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Rick Lamar Camp (June 10, 1953 – April 25, 2013), was an American professional baseball pitcher who played in Major League Baseball (MLB) for a total of nine seasons with the Atlanta Braves between 1976 and 1985.[1]

Rick Camp
Rick Camp, former Atlanta Braves pitcher.jpg
Rick Camp greets other players before a Braves Legends Game in 2011.
Born: (1953-06-10)June 10, 1953
Trion, Georgia
Died: April 25, 2013(2013-04-25) (aged 59)
Rydal, Georgia
Batted: Right Threw: Right
MLB debut
September 15, 1976, for the Atlanta Braves
Last MLB appearance
October 5, 1985, for the Atlanta Braves
MLB statistics
Win–loss record56–49
Earned run average3.37


Camp was born in Trion, Georgia, and was best known for hitting a game-tying 18th-inning home run on July 5, 1985, against the New York Mets with two outs and an 0-2 count off Tom Gorman; this was the only home run of his nine-season career. Representing the tying run in the 19th inning, Camp struck out to end the game and was the losing pitcher. The Braves had run out of position players and had no choice but to let Camp bat in the 18th and 19th innings, even though his career batting average was .074. The game started on July 4 at 7:05 pm, but due to extra innings and three long rain delays, it did not end until 3:55 am on July 5, the second latest any major league game has ever ended. (After the last out, the night still wasn't over: the Braves gave their fans a promised fireworks show at four in the morning.)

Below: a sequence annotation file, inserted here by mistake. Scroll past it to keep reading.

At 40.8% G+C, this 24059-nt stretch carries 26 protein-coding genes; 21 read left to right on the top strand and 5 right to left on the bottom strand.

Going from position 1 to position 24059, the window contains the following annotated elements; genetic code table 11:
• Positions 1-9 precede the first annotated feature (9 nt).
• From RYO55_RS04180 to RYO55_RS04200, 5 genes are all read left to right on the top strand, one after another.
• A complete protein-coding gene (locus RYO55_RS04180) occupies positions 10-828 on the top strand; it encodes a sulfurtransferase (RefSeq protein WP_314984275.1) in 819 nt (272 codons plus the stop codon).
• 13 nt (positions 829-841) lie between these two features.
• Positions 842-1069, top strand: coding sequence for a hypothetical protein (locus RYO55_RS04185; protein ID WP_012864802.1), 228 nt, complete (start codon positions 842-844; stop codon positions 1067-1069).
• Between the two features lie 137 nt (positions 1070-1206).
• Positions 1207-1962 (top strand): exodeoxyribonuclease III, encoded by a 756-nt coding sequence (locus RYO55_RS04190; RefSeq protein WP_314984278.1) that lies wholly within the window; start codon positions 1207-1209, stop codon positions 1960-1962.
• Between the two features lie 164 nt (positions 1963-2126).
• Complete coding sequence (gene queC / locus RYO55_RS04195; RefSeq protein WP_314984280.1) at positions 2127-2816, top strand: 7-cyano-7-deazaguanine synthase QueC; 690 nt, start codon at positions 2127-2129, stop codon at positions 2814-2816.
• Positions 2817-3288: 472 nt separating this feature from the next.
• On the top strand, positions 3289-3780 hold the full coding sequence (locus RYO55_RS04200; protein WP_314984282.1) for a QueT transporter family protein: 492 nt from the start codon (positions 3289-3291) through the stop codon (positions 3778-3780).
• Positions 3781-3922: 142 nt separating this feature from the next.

In September 2005, Camp was sentenced, along with four other people, including former Georgia State Representative Robin L. Williams to a term in federal prison for conspiring to steal more than $2 million from the Community Mental Health Center in Augusta, Georgia.[2] Camp received a three year sentence, while Williams got ten years. Camp remained friends with fellow conspirator Chad Long, grandson of Georgia Speaker of the House Tom Murphy, even after their conviction for trying to embezzle money together. Camp died on April 25, 2013 at his home at the age of 59.[3]


  1. ^ "Rick Camp, 59, Pitcher gained fame for hitting his only home run in '85 game" (April 28, 2013) The Washington Post. Page C9 [1]
  2. ^ Sandy Hodson; Tom Corwin & Sylvia Cooper (2005-05-05). "Williams is guilty on all 17 charges, Jury also convicts four co-defendants of crimes". Augusta Chronicle. Archived from the original on September 5, 2008. Retrieved 2009-01-16.
  3. ^ "Former Braves pitcher Rick Camp dead at age 60". Retrieved 2014-04-07.

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